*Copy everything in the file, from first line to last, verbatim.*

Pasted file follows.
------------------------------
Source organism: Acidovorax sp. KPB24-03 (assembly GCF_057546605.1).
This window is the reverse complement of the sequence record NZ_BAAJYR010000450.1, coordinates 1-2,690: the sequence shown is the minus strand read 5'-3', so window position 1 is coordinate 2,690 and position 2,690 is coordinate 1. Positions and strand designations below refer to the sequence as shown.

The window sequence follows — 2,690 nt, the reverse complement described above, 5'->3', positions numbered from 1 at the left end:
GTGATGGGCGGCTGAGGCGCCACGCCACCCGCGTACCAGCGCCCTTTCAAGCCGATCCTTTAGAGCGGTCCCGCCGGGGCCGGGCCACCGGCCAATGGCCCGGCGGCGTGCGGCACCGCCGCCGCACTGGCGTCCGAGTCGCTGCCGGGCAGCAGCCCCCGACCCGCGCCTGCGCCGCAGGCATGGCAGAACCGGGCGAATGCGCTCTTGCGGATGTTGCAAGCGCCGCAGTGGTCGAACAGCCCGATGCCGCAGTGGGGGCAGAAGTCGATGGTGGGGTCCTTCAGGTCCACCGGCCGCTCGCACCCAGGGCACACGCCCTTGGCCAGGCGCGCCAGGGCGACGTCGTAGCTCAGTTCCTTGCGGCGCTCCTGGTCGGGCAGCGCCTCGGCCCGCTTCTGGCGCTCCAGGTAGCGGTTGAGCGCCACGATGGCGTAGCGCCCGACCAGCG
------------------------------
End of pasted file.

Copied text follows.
Source organism: Acidovorax sp. KPB24-03 (assembly GCF_057546605.1).
This window is the reverse complement of the sequence record NZ_BAAJYR010000450.1, coordinates 1-2,690: the sequence shown is the minus strand read 5'-3', so window position 1 is coordinate 2,690 and position 2,690 is coordinate 1. Positions and strand designations below refer to the sequence as shown.

The window sequence follows — 2,690 nt, the reverse complement described above, 5'->3', positions numbered from 1 at the left end:
GTGATGGGCGGCTGAGGCGCCACGCCACCCGCGTACCAGCGCCCTTTCAAGCCGATCCTTTAGAGCGGTCCCGCCGGGGCCGGGCCACCGGCCAATGGCCCGGCGGCGTGCGGCACCGCCGCCGCACTGGCGTCCGAGTCGCTGCCGGGCAGCAGCCCCCGACCCGCGCCTGCGCCGCAGGCATGGCAGAACCGGGCGAATGCGCTCTTGCGGATGTTGCAAGCGCCGCAGTGGTCGAACAGCCCGATGCCGCAGTGGGGGCAGAAGTCGATGGTGGGGTCCTTCAGGTCCACCGGCCGCTCGCACCCAGGGCACACGCCCTTGGCCAGGCGCGCCAGGGCGACGTCGTAGCTCAGTTCCTTGCGGCGCTCCTGGTCGGGCAGCGCCTCGGCCCGCTTCTGGCGCTCCAGGTAGCGGTTGAGCGCCACGATGGCGTAGCGCCCGACCAGCG